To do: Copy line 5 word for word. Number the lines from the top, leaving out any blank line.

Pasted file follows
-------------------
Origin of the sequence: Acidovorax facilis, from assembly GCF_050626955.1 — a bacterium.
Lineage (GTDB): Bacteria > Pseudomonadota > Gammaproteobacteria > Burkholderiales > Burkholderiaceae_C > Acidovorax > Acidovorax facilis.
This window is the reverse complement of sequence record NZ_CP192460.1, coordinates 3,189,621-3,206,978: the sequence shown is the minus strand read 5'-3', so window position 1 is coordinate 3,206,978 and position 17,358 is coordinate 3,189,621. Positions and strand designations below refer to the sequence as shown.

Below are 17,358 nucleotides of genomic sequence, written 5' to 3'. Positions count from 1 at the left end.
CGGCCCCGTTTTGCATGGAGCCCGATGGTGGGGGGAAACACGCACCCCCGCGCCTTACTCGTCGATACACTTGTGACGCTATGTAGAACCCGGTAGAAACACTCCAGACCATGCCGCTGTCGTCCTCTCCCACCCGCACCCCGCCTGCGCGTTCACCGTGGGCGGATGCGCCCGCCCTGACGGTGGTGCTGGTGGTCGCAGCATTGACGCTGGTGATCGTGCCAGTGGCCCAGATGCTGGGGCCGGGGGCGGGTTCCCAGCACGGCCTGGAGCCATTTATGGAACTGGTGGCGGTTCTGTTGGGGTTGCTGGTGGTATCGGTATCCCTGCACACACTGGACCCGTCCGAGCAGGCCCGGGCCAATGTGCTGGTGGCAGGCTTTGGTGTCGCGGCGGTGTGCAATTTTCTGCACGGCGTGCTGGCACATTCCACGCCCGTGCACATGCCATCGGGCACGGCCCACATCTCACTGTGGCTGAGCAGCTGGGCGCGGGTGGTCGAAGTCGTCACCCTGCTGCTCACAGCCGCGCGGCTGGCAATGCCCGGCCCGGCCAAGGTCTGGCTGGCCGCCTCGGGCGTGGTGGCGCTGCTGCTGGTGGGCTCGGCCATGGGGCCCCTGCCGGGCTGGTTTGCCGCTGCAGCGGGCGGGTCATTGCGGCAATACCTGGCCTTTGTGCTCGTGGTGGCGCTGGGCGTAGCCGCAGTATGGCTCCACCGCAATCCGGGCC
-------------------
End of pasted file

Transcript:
CGGCCCCGTTTTGCATGGAGCCCGATGGTGGGGGGAAACACGCACCCCCGCGCCTTACTCGTCGATACACTTGTGACGCTATGTAGAACCCGGTAGAAACACTCCAGACCATGCCGCTGTCGTCCTCTCCCACCCGCACCCCGCCTGCGCGTTCACCGTGGGCGGATGCGCCCGCCCTGACGGTGGTGCTGGTGGTCGCAGCATTGACGCTGGTGATCGTGCCAGTGGCCCAGATGCTGGGGCCGGGGGCGGGTTCCCAGCACGGCCTGGAGCCATTTATGGAACTGGTGGCGGTTCTGTTGGGGTTGCTGGTGGTATCGGTATCCCTGCACACACTGGACCCGTCCGAGCAGGCCCGGGCCAATGTGCTGGTGGCAGGCTTTGGTGTCGCGGCGGTGTGCAATTTTCTGCACGGCGTGCTGGCACATTCCACGCCCGTGCACATGCCATCGGGCACGGCCCACATCTCACTGTGGCTGAGCAGCTGGGCGCGGGTGGTCGAAGTCGTCACCCTGCTGCTCACAGCCGCGCGGCTGGCAATGCCCGGCCCGGCCAAGGTCTGGCTGGCCGCCTCGGGCGTGGTGGCGCTGCTGCTGGTGGGCTCGGCCATGGGGCCCCTGCCGGGCTGGTTTGCCGCTGCAGCGGGCGGGTCATTGCGGCAATACCTGGCCTTTGTGCTCGTGGTGGCGCTGGGCGTAGCCGCAGTATGGCTCCACCGCAATCCGGGCC